UIHC joins international clinical trial for drug to treat COVID-19

The University of Iowa Hospitals and Clinics joined a clinical trial to test the effectiveness of remdesivir, a drug previously tested as a treatment for Ebola, as a way of treating hospitalized COVID-19 patients.

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Katie Goodale

University of Iowa Hospitals and Clinics is seen on Sept. 17, 2018.

Kelsey Harrell, News Reporter


The University of Iowa Hospitals and Clinics announced Monday that it is participating in an international clinical trial for remdesivir, an antiviral drug, to evaluate its safety and effectiveness in treating the novel coronavirus. 

The trial is for hospitalized patients aged 12 or older who meet the following criteria: have a laboratory confirmed COVID-19 infection requiring hospitalization, show evidence of lung infection, do not have underlying kidney or liver dysfunction, and are not pregnant or breastfeeding, according to a news release. 

Dilek Ince, clinical associate professor of internal medicine, will lead the clinical trial at UIHC, the release said. She and her team will be reviewing patients admitted to UIHC and will be speaking with those who qualify for the trial. 

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“It was amazing because it can take weeks or months to get all the approvals to begin a study, but this was done in a matter of three days,” Ince said in the release. “Our university and our hospital have made everything to do with COVID-19 a priority. Everybody collaborated to get this going as soon as possible.”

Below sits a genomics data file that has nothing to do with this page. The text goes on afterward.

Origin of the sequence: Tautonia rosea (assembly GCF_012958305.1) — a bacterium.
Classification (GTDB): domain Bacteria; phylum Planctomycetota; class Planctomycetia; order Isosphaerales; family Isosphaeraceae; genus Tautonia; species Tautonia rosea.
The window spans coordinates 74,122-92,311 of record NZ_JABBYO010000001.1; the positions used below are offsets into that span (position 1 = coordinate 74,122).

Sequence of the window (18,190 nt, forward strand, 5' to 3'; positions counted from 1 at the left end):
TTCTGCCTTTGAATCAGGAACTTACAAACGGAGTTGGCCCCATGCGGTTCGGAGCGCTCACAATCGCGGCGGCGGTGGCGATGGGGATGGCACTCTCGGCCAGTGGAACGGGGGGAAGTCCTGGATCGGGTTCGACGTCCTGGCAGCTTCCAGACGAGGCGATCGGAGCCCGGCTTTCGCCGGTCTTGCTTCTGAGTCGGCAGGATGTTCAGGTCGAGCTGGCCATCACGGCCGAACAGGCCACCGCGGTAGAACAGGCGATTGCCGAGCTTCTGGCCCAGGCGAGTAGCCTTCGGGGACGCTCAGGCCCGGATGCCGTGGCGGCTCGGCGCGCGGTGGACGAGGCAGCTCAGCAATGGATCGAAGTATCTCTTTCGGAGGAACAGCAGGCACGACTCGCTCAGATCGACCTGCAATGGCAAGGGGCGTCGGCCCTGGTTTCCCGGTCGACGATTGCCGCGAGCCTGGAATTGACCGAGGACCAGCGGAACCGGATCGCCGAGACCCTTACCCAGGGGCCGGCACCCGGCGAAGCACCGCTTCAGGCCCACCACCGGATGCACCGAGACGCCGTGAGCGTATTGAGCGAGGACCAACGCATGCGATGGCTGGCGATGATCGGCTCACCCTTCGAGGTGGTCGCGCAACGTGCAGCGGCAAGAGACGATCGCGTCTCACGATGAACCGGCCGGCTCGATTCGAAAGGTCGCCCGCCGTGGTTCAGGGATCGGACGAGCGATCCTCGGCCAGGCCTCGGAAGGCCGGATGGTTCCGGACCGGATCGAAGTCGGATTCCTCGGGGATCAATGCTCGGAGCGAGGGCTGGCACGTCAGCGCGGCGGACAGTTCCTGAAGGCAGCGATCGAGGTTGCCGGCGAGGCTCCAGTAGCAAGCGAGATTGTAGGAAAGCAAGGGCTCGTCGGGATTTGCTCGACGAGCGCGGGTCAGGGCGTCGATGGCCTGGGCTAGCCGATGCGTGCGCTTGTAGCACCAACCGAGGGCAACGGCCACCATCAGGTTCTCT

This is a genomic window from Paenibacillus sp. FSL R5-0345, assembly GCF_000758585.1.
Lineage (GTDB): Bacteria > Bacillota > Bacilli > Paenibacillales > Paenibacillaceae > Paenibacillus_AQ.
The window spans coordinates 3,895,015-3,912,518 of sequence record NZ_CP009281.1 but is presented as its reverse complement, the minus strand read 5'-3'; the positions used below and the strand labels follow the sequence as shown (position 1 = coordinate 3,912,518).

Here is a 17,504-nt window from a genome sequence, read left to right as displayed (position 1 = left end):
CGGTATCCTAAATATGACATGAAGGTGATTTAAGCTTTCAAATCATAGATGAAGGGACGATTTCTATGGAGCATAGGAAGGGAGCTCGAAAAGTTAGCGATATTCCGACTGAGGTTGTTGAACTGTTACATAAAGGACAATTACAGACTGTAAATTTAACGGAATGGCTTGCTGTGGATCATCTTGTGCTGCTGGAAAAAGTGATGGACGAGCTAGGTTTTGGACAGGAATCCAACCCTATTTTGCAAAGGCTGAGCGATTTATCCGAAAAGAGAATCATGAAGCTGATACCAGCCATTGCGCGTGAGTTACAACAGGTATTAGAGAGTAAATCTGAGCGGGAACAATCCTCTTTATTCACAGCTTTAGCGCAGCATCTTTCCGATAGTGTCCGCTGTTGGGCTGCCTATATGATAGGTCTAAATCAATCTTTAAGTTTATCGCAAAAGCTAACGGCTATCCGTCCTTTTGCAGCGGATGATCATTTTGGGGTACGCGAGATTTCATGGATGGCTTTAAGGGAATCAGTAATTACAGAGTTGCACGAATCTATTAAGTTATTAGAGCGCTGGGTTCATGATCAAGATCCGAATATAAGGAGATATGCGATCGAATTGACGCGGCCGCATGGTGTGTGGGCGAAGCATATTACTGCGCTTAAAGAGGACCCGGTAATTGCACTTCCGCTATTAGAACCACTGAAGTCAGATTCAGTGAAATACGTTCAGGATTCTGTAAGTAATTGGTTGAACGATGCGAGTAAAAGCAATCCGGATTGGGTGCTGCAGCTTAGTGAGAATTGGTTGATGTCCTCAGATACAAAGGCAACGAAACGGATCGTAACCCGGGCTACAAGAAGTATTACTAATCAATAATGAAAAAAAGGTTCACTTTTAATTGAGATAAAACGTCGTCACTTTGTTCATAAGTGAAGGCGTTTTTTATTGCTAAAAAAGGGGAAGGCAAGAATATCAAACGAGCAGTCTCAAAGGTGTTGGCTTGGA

Those admitted into the trial will be randomized to receive remdesivir or a placebo solution for either five or 10 days. Patients will be observed while doctors look for signs that the drug improves outcomes. 

The trial includes two studies at almost 70 locations around the world. All testing sites will enroll a combined 1,600 patients in a study on moderate severity and 2,400 patients in a study on severe novel-coronavirus, the release said. 

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UIHC — the first location in the state to be involved with the trial — was approved to join the clinical trial on March 30 and has already enrolled patients. 

As previously reported by The Daily Iowan, Jackson announced at a virtual state Board of Regents meeting on April 1 that the clinical trial for remdesivir was in place at UIHC. He said there were plans for the hospital to begin convalescent plasma protocol, which would take plasma from recovered COVID-19 patients who may have built up antibodies to treat new patients.

UIHC is only conducting COVID-19 testing on symptomatic patients currently, Jackson said during the meeting. The UI State Hygienic Lab will soon be able to test between 700 to 800 patients a day, and UIHC should be able to double its number of tests every week, he said. 

“An emergency like this clearly exemplifies how critical our research mission is,” UI Vice President for Medical Affairs Brooks Jackson said in the release. “We are glad to be playing our part in finding ways to treat this disease and bringing these treatments to Iowans as soon as possible.”

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